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Marketing

Young, rich and social: Is this the future of retail?

This is the first part of a feature on social commerce. Come back tomorrow for part two. 

You may have noticed a shift in the type of content appearing on Facebook and Instagram over the years. In between funny anecdotes shared by friends, eye-roll inducing political rants from relatives and all those puppy pics, you’re probably seeing a lot more ads for businesses.

Many of these businesses offer a few niche products, sell online only and advertise almost exclusively through social media. But don’t let that fool you. Though they may not be widely known, they are often doing millions of dollars in revenue a year.

Take HiSmile, for instance. Started by millennials Nik Mirkovic and Alex Tomic in 2014, the Gold Coast-based teeth whitening company is a global phenomenon on the cusp of achieving $40 million in annual revenue. 

But if you’re not part of HiSmile’s target audience, you’ve probably never seen their colourful ads and celebrity endorsements, much less heard of the brand.

Indeed, it is this ability to efficiently reach just the right customers through social media that is propelling new businesses to success so quickly. 

You might ask what’s so different about the way businesses like HiSmile use social media. After all, it’s not uncommon for major Australian companies like Myer and Woolworths to be on Facebook and Instagram.

What’s different is their size relative to their reach.

Businesses used to need to have large customer databases or organically build a big following to ensure they were seen by people on social media. But now they can target people they never knew existed using algorithms developed by Facebook and Instagram, enabling them to punch well above their weight when it comes to generating revenue. 

To be fair, Facebook has had this technology for a few years already. It’s just that now the early adopters are beginning to reach critical mass.

“Even five years ago, if you didn’t have followers on your Facebook Page, you wouldn’t have been able to connect with potential customers. There’s been significant change over the last few years to allow businesses to target audiences they didn’t even know existed,” Laura Qureshi, co-founder of DO Commerce, says.

Qureshi says she is currently working with an e-commerce company that will rely entirely on Facebook and Instagram advertising to reach its audience at launch.

“Never before have I seen people build a business from the ground up, without having a single Facebook fan or follower, or customer in their database, and be able to generate revenue immediately,” she says.

HiSmile, Showpo, Cycology

Indeed, HiSmile’s head of marketing Justin Gaggino attributes 100 per cent of HiSmile’s website traffic and transactions to its social media presence. The business works with around 3,000 influencers at any given time and uses essentially every ad format available on Facebook and Instagram.

“You don’t need to buy a customer list like in the old days. The world is your list, because Facebook allows you to target any group under the sun. All you have to have is an understanding of your target market,” Gaggino says.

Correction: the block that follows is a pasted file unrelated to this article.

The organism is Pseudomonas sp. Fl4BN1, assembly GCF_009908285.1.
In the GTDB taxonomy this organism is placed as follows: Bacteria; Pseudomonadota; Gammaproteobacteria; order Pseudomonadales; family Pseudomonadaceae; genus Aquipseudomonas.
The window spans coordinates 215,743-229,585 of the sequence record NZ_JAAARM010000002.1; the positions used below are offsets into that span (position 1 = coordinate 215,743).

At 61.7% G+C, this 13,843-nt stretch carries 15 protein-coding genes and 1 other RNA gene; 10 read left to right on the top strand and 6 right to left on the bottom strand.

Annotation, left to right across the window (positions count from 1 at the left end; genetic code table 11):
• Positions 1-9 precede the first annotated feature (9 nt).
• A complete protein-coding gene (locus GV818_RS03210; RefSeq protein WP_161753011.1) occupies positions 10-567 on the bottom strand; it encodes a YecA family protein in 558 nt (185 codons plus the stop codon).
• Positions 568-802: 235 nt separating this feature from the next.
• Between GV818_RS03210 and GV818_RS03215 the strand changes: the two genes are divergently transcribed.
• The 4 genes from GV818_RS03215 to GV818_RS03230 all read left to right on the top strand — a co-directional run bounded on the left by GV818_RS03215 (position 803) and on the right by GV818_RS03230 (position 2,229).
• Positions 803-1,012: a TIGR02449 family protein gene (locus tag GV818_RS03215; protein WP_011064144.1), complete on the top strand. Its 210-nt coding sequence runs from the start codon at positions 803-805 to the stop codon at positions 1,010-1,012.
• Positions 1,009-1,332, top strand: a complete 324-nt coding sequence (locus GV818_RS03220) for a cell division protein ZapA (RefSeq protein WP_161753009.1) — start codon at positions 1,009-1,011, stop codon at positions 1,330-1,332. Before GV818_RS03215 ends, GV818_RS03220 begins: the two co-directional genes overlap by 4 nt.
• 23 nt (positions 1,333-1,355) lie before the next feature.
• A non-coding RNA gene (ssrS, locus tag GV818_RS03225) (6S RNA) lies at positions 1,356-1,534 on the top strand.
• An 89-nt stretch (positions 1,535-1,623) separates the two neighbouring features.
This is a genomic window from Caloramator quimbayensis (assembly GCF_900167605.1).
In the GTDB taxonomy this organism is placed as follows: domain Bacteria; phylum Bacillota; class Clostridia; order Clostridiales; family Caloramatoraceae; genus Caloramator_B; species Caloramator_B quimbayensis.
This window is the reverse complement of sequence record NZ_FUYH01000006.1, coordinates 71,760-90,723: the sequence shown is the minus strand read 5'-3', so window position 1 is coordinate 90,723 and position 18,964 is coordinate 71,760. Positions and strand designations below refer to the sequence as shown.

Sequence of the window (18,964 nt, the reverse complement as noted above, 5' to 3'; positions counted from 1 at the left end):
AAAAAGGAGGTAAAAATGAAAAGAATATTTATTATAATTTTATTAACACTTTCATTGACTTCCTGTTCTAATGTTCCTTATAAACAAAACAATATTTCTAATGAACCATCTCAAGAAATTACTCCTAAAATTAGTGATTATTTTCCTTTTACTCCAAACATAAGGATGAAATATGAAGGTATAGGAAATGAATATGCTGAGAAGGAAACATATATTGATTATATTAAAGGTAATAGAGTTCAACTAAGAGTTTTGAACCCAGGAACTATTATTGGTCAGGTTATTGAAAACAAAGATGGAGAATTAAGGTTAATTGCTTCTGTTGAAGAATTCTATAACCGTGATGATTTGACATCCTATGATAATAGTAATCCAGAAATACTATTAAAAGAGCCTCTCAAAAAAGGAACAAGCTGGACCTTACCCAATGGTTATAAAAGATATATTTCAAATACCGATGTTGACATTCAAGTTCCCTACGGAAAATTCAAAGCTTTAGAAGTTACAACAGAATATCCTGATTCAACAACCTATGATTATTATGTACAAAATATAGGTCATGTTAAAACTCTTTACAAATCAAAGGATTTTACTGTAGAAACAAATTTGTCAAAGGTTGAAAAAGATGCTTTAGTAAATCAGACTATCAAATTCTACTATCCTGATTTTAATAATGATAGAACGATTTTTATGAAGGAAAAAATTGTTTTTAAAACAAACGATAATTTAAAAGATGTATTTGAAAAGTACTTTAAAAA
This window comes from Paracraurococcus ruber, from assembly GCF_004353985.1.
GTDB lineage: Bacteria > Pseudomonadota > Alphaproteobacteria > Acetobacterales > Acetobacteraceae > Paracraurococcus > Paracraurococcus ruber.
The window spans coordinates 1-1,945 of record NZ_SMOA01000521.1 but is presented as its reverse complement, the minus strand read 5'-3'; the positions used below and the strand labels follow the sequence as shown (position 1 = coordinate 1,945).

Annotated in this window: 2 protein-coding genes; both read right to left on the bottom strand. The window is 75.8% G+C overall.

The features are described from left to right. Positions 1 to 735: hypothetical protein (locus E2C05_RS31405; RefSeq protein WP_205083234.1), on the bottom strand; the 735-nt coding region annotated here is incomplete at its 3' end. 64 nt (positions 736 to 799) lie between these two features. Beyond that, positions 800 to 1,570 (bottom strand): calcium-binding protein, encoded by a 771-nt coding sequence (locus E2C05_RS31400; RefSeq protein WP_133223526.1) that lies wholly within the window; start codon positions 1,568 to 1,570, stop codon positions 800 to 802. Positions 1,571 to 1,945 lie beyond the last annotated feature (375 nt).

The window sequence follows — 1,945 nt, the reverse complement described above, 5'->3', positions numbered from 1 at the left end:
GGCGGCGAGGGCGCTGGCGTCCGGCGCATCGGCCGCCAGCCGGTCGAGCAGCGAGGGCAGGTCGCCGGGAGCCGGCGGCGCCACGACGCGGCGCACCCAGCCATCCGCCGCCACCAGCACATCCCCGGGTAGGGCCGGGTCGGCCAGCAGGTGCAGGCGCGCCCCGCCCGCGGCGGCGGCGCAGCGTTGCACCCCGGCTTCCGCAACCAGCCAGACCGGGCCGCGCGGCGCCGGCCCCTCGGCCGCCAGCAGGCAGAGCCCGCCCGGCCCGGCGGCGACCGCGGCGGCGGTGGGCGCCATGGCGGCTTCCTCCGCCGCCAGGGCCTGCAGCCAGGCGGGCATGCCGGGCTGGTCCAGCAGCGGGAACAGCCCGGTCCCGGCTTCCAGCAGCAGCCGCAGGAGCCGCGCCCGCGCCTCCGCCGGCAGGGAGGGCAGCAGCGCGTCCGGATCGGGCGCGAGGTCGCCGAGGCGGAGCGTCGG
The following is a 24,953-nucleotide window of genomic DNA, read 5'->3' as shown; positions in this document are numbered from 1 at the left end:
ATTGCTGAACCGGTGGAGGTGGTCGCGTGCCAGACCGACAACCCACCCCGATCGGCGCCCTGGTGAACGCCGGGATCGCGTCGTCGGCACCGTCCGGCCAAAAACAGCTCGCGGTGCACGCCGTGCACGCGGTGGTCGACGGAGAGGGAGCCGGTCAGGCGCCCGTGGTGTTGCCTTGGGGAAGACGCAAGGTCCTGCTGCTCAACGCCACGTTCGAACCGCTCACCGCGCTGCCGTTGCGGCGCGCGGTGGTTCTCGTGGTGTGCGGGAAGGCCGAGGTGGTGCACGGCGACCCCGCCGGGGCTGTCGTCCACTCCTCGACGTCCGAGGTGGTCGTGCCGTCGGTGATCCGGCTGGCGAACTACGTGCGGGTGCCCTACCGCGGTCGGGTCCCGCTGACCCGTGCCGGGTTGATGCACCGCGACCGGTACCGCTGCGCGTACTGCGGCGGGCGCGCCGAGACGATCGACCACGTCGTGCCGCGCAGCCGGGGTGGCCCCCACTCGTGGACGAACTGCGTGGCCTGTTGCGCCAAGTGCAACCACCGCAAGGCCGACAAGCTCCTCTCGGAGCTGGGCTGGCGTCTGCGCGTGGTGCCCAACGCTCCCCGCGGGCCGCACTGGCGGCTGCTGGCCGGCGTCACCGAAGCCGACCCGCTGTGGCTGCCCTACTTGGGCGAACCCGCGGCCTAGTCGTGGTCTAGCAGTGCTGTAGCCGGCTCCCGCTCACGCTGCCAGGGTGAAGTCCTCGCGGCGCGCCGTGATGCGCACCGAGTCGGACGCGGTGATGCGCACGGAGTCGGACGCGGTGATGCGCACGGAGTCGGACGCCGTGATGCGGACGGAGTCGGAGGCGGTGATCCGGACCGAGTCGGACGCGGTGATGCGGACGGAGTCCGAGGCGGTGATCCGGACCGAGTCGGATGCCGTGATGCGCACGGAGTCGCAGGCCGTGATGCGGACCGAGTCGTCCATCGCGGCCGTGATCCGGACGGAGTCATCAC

Showpo is another multimillion-dollar online business that has grown largely through social media. Launched by Jane Lu in 2010, the women’s fashion brand sells apparel and accessories and is omnipresent on Facebook and Instagram.

“We find that Facebook in particular is a great platform for us, but Instagram is as well. We’re quite aggressive, we use pretty much all of the available formats. It’s a combination of stuff that’s more engaging and fun and some stuff that’s more ‘show me the money’, which is more product-driven,” Showpo’s chief marketing officer, Mark Baartse says.

Citing the difficulty of accurately attributing sales to a specific activity, Baartse estimates that around half of Showpo’s sales are the direct result of a post or ad on social media.

Dean Rushton, director of marketing at Cycology, an online retailer selling casual and technical cycling apparel, attributes around 70 per cent of monthly sales to social media.

“The growth of the business has been off the back of Facebook. Social media has been a really critical component to our business. Eighty per cent of new-to-site customers come from social media platforms,” Rushton says.

Though he declined to provide exact sales figures, Rushton says the five-year-old business is generating in the single-digit millions in revenue, and doubling year-on-year.

One thing all these retailers have in common is that they remain relatively unknown outside their target market.

“Kids in their parents’ garage or mums who start a business on ‘mat’ leave are targeting customers in the same way Amazon is. They can grow to quite significant sized businesses, but it’s only their target customers that have seen or heard of them. But it’s because they’re so efficient at [targeting the right audience],” says Kate Box, Facebook’s head of retail in Australia, adding that it’s largely due to social media being mostly viewed on mobile devices.

“Because mobile is such a personal device and you consume content in a one-to-one way, it doesn’t always drive awareness in the same way [as traditional media],” she says.

Social media is undoubtedly a vital part of building an e-commerce business today. But what are the dangers of relying too heavily on social media to reach customers?

Come back tomorrow to read part two of our feature on social commerce. 

A version of this story first appeared in issue 2166 of Inside Retail Weekly. To subscribe, click here

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